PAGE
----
A Must-know Guide on Canada Rental Property Tax Deductions

Do you own a property or several properties in Canada? Or perhaps you are renting out a few rooms in your principal residence? Chances are you are expecting some rental income at every end of the month and in that case, CRA expects you to declare all of it on your tax return come tax time. Good thing that there are a few deductible expenses that are associated with your rental income and you can deduct those expenses to calculate your net rental income. 

The deductible expenses should be accomplished in Form T776 Statement of Real Estate Rentals when filing your personal tax return.

The following is a list of expenses that are deductible:Rental

  • Advertising
  • Insurance
  • Interest and bank charges
  • Office expenses
  • Professional fees (includes legal and accounting fees)
  • Management and administration fees
  • Repairs and maintenance
  • Salaries, wages, and benefits (including employer’s contributions)
  • Property taxes
  • Travel
  • Utilities
  • Motor vehicle expenses
  • Other rental expenses
  • Prepaid expenses – an expense you paid for ahead of time.


Includes advertising in Canadian newspapers and on Canadian television and radio stations. You can also include any amount you paid as a finder’s fee.


The premiums you pay on your rental property for the current year. If your policy gives coverage for more than one year, deduct only the premiums related to the current year then deduct the remaining premiums in the year(s) to which they relate.

Office Expenses

These include small items such as pens, pencils, paper clips, stationery, and stamps but it does not include capital expenditures to acquire capital property such as calculators, filing cabinets, chairs, and a desk. These are capital items.

Professional fees (Includes Legal and Accounting Fees)

You can deduct fees for legal services to prepare leases or collect overdue rents and also the expenses you had for bookkeeping services, audits of your records, and preparing financial statements. You may be able to deduct fees and expenses for advice and help to prepare your income tax and benefit return and any related information returns.

If you incur legal fees to buy your rental property, you cannot deduct them from your gross rental income. Instead, divide the fees between land and building, and add them to their respective cost.

Management and Administration Fees

You can deduct the amounts paid to a person or a company to manage your property and you can also deduct amounts paid or payable to agents for collecting rents or finding new tenants.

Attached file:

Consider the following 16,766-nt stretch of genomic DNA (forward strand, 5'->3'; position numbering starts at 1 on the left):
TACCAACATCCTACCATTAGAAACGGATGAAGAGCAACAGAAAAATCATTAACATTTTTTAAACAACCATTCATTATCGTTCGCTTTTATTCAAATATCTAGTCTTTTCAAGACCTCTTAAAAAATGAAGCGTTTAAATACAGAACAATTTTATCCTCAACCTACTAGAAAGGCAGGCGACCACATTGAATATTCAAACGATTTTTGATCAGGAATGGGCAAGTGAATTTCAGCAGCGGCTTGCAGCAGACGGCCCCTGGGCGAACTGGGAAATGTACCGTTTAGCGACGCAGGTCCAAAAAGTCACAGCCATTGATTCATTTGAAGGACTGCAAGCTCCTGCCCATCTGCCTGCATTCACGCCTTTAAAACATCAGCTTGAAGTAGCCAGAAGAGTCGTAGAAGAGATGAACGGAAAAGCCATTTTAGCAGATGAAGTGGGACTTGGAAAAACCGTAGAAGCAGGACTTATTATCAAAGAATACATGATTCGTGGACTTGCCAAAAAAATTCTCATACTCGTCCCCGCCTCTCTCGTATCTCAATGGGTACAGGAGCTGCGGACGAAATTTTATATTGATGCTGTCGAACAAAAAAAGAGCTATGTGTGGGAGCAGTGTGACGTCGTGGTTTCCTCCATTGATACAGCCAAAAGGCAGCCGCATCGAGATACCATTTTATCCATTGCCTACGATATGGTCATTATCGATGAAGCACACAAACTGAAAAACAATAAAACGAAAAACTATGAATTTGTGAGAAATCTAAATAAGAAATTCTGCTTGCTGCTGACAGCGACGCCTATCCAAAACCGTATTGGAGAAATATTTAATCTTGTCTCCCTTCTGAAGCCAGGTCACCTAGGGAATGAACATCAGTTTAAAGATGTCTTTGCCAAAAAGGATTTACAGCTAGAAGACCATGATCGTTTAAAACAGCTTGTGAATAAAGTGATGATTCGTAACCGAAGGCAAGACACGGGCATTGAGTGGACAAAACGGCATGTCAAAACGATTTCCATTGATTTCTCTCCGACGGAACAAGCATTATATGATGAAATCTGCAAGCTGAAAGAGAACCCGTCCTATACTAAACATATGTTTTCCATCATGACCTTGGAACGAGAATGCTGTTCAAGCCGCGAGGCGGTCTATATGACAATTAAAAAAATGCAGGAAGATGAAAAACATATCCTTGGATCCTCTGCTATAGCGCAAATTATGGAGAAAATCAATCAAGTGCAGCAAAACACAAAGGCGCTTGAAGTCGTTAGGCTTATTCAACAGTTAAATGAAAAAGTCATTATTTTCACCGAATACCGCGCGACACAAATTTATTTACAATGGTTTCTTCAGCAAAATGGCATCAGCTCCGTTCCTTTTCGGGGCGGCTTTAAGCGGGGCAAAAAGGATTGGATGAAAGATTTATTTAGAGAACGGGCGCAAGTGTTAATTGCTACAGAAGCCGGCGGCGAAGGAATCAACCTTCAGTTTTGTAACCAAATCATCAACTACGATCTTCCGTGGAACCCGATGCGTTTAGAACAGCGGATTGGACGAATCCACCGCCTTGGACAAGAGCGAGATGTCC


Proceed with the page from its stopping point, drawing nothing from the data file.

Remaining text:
If you paid commissions to a real estate agent when selling your rental property, include them as outlays and expenses on Schedule 3, Capital Gains (or Losses), when you report the disposition of your property.     

Repairs and Maintenance

You can deduct the cost of labor and materials for any minor repairs or maintenance done to property you use to earn income however you cannot deduct the value of your own labor.

You cannot deduct costs you incur for repairs that are capital in nature. However, you can claim capital cost allowance. 

Salaries, wages, and benefits (including employer’s contributions)

You can deduct the following:

  • amounts paid or payable to superintendents, maintenance personnel, and others you employ to take care of your rental property;
  • Workers’ compensation amounts payable on employees’ remuneration and Provincial Parental Insurance Plan (PPIP) premiums
  • any insurance premiums you pay for an employee for a sickness, an accident, a disability, or an income insurance plan.

Property Taxes

You can deduct property taxes you incurred for your rental property for the period it was available for rent. For example, you can deduct property taxes for the land and building where your rental property is situated. 


You can deduct travel expenses you incur to collect rents, supervise repairs, and manage your properties.

Travelling expenses include the cost of getting to your rental property, but do not include board and lodging, which we consider to be personal expenses.

To claim the travel expenses you incur, you need to meet the same requirements discussed in Motor vehicle expenses.


You can deduct expenses for utilities, such as gas, oil, electricity, water, and cable, if your rental arrangement specifies that you pay for the utilities of your rental space or units.

If you have further tax concerns about your rental property, feel free to contact IDM Professional Accountant CPA.

Facebook | Linkedin | Twitter | Web